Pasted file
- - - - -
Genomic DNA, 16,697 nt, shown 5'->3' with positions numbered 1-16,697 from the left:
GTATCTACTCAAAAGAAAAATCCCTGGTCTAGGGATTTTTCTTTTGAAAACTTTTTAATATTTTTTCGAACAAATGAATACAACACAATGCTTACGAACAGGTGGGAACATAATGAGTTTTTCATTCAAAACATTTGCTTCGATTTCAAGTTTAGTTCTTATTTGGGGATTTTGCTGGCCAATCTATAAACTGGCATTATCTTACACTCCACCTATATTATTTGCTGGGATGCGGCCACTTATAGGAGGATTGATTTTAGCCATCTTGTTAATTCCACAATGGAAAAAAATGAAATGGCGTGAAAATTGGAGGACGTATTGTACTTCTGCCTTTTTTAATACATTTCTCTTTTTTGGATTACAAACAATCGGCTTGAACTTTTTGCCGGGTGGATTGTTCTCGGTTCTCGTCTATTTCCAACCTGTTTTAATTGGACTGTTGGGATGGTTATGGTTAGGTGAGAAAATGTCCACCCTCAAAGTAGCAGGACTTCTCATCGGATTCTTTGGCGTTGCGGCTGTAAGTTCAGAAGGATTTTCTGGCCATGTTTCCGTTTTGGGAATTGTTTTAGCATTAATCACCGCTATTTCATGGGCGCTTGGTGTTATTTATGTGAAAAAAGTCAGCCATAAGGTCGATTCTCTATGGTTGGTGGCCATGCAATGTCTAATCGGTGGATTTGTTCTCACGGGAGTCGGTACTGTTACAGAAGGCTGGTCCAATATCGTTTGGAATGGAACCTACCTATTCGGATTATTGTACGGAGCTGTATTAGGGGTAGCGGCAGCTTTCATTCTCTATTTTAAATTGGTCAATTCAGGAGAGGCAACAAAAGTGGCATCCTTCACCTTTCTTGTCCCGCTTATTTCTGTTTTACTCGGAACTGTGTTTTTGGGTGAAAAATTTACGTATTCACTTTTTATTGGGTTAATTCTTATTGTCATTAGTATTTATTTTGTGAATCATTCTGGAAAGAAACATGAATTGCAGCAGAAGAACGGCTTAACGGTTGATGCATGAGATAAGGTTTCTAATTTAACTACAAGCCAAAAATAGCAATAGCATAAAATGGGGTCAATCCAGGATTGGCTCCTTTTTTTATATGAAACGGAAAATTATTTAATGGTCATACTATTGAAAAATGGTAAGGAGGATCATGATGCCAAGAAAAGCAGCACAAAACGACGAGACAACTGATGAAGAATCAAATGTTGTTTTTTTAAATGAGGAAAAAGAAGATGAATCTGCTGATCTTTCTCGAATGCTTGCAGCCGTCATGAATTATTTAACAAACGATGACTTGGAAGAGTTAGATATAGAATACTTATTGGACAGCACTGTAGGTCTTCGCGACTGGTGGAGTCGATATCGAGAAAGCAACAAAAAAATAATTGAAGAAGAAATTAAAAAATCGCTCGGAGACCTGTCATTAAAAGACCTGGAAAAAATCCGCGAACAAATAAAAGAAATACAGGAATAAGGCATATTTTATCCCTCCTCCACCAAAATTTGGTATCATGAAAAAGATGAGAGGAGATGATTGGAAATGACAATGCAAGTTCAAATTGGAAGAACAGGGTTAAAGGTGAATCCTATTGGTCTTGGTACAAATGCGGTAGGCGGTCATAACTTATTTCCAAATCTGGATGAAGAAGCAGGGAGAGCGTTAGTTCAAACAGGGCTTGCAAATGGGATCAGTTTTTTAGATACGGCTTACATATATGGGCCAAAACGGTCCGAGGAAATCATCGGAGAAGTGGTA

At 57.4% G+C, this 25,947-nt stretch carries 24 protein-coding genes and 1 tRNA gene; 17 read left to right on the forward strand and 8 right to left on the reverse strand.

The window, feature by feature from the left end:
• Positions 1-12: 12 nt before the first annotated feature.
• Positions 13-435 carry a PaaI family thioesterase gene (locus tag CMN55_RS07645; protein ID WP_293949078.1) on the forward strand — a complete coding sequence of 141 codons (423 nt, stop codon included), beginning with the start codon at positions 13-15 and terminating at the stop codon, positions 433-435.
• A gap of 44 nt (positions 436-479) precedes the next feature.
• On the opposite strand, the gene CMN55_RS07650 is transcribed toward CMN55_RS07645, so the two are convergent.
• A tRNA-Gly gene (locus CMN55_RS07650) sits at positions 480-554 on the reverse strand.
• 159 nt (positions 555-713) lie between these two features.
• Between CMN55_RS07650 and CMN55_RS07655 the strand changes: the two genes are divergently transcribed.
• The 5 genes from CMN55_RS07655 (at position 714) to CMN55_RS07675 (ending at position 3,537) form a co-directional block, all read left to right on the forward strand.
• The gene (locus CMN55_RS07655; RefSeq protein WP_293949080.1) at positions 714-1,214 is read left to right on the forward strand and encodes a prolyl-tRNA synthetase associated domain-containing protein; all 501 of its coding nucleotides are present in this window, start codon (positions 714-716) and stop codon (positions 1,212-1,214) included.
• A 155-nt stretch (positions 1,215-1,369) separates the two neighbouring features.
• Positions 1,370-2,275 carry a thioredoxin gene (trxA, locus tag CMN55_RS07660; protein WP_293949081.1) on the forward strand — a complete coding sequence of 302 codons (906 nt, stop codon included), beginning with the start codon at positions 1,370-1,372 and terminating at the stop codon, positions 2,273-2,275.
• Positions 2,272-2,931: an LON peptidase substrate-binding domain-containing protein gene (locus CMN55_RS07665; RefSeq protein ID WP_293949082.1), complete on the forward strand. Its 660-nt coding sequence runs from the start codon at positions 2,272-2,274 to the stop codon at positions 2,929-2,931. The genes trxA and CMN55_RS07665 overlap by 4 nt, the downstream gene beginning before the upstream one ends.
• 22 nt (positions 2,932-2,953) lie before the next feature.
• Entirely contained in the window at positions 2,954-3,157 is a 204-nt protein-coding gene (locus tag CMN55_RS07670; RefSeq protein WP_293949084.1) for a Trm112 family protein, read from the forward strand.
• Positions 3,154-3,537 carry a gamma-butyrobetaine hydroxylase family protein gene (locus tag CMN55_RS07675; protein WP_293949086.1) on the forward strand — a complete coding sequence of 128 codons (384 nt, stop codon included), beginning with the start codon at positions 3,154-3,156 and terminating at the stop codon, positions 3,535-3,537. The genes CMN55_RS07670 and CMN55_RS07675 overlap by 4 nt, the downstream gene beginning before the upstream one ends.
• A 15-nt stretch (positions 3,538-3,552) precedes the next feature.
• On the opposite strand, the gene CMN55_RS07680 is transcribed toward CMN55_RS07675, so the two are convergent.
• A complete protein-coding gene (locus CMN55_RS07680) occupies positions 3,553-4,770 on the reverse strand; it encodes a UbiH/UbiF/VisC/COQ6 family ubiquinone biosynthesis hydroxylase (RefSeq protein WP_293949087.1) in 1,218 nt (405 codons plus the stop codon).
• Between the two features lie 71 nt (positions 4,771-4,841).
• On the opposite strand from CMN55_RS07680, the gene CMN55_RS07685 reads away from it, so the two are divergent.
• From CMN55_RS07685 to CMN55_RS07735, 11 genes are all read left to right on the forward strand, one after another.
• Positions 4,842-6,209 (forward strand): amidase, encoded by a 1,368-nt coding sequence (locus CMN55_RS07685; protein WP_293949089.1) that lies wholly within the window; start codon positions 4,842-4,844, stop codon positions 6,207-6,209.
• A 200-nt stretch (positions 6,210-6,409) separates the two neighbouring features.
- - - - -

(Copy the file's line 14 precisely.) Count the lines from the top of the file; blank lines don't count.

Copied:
• A 155-nt stretch (positions 1,215-1,369) separates the two neighbouring features.